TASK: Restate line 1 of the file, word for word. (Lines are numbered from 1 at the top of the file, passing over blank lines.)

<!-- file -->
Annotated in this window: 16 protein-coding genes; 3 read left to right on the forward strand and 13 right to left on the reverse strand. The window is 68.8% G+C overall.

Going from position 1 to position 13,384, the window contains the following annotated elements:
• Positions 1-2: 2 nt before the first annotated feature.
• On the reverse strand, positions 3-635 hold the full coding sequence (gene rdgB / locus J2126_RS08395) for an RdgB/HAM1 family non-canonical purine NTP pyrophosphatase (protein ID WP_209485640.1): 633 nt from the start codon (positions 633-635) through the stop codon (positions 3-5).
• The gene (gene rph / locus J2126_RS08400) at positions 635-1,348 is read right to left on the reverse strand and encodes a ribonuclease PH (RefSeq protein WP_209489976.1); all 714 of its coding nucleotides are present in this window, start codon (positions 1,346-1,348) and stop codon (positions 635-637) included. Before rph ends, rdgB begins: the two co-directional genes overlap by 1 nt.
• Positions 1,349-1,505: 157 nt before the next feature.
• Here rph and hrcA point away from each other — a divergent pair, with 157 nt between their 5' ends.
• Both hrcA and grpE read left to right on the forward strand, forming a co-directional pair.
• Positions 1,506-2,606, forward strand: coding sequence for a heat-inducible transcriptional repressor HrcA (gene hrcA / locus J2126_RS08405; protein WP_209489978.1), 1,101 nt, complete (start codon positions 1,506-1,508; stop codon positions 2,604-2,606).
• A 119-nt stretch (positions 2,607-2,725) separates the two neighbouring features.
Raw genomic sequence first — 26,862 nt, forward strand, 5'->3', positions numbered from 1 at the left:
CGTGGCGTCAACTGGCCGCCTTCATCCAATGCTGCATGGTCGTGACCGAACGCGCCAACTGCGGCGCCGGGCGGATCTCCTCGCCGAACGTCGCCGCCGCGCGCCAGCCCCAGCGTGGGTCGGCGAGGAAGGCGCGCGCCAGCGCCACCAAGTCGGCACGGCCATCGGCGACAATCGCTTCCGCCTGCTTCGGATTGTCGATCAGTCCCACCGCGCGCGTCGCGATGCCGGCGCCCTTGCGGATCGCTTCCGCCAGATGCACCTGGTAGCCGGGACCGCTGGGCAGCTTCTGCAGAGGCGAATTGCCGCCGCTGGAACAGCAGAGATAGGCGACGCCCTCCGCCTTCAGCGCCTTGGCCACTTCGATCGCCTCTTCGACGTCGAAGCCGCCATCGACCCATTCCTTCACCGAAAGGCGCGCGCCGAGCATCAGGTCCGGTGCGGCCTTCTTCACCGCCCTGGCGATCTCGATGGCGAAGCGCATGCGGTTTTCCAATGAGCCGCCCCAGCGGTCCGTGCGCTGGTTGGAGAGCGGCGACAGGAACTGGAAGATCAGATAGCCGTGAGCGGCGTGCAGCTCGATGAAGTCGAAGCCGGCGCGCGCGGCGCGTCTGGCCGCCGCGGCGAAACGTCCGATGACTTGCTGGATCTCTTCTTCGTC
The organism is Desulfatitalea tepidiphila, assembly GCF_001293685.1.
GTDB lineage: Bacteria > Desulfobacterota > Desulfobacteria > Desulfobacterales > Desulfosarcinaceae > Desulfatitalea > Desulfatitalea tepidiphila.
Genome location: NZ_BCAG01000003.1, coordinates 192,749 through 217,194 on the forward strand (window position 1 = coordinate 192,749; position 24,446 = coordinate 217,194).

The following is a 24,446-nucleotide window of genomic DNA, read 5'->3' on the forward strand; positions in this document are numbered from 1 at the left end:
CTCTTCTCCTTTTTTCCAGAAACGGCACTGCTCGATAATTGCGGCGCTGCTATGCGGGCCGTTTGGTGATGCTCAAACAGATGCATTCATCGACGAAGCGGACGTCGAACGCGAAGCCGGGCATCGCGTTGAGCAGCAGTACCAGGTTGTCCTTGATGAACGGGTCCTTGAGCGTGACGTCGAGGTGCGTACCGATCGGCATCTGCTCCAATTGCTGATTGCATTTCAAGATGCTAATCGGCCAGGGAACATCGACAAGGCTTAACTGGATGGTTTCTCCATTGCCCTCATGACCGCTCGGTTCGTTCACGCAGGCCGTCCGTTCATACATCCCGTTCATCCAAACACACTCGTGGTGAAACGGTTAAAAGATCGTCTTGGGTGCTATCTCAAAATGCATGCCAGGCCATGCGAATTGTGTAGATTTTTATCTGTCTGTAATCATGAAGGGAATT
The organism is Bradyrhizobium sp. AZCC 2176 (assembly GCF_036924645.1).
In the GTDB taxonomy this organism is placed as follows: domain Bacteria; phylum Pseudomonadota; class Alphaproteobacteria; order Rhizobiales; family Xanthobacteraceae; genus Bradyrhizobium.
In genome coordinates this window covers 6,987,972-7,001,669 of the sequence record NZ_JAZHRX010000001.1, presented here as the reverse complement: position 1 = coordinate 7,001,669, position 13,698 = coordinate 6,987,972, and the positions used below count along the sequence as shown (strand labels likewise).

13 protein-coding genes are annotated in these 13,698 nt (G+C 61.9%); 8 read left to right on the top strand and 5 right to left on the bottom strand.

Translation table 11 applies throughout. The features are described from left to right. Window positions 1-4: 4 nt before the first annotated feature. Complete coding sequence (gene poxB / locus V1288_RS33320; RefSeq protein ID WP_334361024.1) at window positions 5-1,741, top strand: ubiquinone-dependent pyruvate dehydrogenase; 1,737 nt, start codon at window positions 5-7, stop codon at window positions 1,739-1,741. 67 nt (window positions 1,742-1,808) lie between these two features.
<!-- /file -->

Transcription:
Annotated in this window: 16 protein-coding genes; 3 read left to right on the forward strand and 13 right to left on the reverse strand. The window is 68.8% G+C overall.